Wind farm owners across Britain will earn tens of millions of pounds less than expected because of plans by the Government to freeze the carbon tax.
Solar farm, biomass and nuclear plant owners will also see future earnings cut by the change, widely expected to be announced in the Budget later this month.
The carbon tax was announced in the 2011 Budget and came into effect last year, with the aim of encouraging new green power plants. It sets a “floor” for the price of burning carbon each year.
The tax has the effect of pushing up the wholesale market price for electricity – increasing profits for renewable and nuclear generators who do not have to pay it.
Critics say it has not attracted investment, but has handed windfall profits to green plants built before it was introduced. Most damagingly, they say, it makes UK manufacturers uncompetitive and pushes up consumer energy bills.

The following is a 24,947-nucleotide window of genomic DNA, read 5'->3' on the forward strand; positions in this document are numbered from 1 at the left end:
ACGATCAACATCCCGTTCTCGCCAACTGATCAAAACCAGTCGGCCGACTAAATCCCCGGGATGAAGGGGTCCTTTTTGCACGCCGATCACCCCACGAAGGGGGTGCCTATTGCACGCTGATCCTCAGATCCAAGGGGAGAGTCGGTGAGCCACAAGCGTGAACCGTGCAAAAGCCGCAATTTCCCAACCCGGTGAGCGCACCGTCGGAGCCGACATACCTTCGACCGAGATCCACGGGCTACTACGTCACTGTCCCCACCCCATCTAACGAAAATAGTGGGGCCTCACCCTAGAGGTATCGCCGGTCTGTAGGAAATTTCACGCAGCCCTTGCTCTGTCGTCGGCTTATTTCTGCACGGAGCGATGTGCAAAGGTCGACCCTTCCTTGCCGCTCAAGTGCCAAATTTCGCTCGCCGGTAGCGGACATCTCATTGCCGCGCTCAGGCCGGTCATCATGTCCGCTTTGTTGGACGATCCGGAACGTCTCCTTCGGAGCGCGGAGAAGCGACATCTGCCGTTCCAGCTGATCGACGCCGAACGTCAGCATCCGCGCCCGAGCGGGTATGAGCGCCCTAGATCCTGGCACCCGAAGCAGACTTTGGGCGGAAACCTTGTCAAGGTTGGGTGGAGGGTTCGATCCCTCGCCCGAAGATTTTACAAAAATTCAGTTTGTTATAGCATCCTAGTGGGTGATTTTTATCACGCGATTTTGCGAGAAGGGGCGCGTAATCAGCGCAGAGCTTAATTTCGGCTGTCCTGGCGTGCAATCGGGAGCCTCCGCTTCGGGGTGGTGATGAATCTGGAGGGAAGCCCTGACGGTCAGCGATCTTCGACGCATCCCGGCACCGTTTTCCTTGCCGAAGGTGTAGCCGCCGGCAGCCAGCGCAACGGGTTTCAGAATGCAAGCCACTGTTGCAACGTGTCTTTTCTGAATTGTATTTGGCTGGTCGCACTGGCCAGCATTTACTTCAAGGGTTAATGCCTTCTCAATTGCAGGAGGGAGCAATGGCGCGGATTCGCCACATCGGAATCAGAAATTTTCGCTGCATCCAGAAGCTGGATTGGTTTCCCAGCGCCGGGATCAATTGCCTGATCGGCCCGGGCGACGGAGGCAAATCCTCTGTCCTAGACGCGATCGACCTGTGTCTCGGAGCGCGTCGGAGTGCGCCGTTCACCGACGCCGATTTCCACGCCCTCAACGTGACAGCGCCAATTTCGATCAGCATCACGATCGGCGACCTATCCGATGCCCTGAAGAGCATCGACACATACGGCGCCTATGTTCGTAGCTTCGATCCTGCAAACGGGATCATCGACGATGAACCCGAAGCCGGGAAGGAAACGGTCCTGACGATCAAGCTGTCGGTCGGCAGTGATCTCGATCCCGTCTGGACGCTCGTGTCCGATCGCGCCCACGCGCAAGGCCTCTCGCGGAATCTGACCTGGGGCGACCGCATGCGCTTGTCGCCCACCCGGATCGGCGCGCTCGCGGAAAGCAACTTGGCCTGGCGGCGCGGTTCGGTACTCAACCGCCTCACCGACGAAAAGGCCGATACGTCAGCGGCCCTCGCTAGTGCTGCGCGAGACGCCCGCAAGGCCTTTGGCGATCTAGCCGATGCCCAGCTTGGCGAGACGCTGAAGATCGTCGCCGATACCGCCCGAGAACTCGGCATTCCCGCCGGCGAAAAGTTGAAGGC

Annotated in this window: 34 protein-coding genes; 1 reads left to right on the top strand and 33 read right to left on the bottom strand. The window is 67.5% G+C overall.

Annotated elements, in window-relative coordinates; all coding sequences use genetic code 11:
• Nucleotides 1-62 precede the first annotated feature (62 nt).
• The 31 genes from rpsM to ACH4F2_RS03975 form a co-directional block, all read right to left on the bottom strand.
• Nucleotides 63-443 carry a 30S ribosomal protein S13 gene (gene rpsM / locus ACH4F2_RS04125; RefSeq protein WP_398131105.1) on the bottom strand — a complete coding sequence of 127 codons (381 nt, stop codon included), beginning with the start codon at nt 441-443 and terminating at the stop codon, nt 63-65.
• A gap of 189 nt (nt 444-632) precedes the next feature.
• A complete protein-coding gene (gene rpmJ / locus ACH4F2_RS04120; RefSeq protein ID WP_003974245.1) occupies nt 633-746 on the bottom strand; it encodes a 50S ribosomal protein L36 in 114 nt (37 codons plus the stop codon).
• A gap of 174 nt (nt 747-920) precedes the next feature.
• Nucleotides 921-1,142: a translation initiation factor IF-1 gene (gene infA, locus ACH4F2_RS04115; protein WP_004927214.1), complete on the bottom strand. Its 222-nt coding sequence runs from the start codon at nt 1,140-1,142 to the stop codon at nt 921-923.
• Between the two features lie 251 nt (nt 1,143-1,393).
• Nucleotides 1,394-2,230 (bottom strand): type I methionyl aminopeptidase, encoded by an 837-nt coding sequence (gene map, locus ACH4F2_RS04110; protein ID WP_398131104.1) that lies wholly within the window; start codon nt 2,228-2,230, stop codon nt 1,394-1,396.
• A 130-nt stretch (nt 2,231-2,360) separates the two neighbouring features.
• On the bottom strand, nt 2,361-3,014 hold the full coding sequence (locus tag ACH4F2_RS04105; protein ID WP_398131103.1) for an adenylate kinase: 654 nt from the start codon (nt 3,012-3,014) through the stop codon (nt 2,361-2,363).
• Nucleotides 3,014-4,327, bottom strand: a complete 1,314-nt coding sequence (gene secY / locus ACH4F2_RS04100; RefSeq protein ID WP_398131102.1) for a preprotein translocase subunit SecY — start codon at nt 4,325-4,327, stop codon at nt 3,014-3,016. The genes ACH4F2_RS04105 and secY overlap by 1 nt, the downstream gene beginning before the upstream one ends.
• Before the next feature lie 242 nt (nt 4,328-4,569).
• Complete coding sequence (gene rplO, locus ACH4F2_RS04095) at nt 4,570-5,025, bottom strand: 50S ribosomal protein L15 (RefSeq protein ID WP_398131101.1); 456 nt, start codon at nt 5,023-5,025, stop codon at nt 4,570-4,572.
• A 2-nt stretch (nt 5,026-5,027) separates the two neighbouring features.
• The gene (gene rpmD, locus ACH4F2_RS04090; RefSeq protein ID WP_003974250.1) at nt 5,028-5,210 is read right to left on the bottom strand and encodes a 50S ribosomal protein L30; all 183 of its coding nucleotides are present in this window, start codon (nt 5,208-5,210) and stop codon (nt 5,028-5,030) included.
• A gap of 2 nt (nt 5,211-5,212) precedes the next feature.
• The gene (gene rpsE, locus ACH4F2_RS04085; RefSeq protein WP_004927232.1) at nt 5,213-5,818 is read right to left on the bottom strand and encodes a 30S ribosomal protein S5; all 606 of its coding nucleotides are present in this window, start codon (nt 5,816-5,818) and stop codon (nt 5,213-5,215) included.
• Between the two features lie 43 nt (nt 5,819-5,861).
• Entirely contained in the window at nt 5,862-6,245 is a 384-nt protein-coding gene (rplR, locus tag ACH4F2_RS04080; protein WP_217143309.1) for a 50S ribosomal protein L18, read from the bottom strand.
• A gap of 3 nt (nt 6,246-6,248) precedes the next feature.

Amid political pressure to curb rising energy costs, the Chancellor is widely expected to freeze the tax at 2015-16 levels of about £18 per tonne of carbon, up from about £5 now, and potentially rule out further rises for the rest of the decade.
“Anybody who has either developed or bought a wind farm over the past three years, since the carbon floor was introduced, would have been working on the basis power prices would rise alongside the carbon tax,” said John Musk, analyst at RBC Capital Markets. “Now that that is likely to be frozen, the return they would have hoped for will be diminished.”
He estimates 2020 power prices would be £5 to £6 per megawatt hour lower if the tax is frozen – shaving £300,000 off forecast annual revenues of a typical 20MW wind farm.
With more than 7,000MW of onshore wind installed in the UK, tens of millions of pounds may be wiped off expected earnings.
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